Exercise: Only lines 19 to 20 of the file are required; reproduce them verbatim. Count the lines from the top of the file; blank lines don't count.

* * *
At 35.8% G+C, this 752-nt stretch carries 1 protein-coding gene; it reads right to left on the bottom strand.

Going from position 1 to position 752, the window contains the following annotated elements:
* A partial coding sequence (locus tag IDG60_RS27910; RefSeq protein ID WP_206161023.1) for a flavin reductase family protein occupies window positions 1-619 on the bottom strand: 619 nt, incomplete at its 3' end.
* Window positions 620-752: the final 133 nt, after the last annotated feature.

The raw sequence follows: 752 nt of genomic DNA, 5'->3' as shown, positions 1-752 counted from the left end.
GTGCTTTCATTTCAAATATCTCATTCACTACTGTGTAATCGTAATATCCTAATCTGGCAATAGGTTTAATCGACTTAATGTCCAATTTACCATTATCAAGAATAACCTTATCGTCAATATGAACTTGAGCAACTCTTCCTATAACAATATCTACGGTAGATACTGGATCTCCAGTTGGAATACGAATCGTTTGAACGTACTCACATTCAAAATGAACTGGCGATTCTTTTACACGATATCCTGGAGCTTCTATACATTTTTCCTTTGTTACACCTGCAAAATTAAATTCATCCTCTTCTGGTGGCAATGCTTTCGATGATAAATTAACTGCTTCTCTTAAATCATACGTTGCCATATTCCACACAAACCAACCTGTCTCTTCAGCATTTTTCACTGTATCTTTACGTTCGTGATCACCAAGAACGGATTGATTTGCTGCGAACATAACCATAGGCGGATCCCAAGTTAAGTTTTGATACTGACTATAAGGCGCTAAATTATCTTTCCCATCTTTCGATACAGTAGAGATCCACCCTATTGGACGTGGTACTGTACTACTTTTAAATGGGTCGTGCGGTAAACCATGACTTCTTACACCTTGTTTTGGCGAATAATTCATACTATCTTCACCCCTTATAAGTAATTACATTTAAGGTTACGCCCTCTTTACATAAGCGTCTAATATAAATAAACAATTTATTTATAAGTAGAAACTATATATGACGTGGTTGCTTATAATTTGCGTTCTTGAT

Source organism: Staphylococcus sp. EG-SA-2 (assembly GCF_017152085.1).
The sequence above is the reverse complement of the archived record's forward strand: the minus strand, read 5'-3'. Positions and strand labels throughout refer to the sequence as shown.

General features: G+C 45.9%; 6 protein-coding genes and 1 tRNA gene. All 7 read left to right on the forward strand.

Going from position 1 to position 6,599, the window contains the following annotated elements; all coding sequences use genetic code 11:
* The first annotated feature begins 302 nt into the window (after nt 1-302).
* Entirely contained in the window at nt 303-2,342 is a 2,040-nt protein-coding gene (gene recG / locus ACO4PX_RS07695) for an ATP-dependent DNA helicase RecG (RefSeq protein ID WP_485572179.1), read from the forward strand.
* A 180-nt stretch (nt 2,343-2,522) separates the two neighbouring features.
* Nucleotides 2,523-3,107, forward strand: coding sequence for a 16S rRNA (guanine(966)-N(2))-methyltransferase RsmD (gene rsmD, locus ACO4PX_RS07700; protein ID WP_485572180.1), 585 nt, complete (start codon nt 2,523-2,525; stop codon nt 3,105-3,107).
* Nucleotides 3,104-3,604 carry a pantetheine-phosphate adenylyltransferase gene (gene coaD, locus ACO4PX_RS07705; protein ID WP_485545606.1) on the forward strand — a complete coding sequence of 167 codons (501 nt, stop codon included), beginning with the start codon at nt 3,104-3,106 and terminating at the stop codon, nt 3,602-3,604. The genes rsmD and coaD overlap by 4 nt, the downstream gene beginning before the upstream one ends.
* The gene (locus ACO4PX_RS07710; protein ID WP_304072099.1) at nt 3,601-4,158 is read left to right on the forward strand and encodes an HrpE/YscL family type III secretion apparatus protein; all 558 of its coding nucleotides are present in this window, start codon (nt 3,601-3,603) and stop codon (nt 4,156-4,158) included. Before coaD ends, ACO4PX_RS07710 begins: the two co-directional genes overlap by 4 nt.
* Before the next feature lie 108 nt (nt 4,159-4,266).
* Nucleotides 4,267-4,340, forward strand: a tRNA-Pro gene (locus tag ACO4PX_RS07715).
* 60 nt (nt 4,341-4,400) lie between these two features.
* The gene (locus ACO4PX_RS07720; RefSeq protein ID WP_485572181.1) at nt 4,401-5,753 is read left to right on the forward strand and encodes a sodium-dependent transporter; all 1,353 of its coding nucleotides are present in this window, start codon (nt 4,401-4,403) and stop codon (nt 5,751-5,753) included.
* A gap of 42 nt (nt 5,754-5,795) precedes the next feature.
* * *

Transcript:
* 60 nt (nt 4,341-4,400) lie between these two features.
* The gene (locus ACO4PX_RS07720; RefSeq protein ID WP_485572181.1) at nt 4,401-5,753 is read left to right on the forward strand and encodes a sodium-dependent transporter; all 1,353 of its coding nucleotides are present in this window, start codon (nt 4,401-4,403) and stop codon (nt 5,751-5,753) included.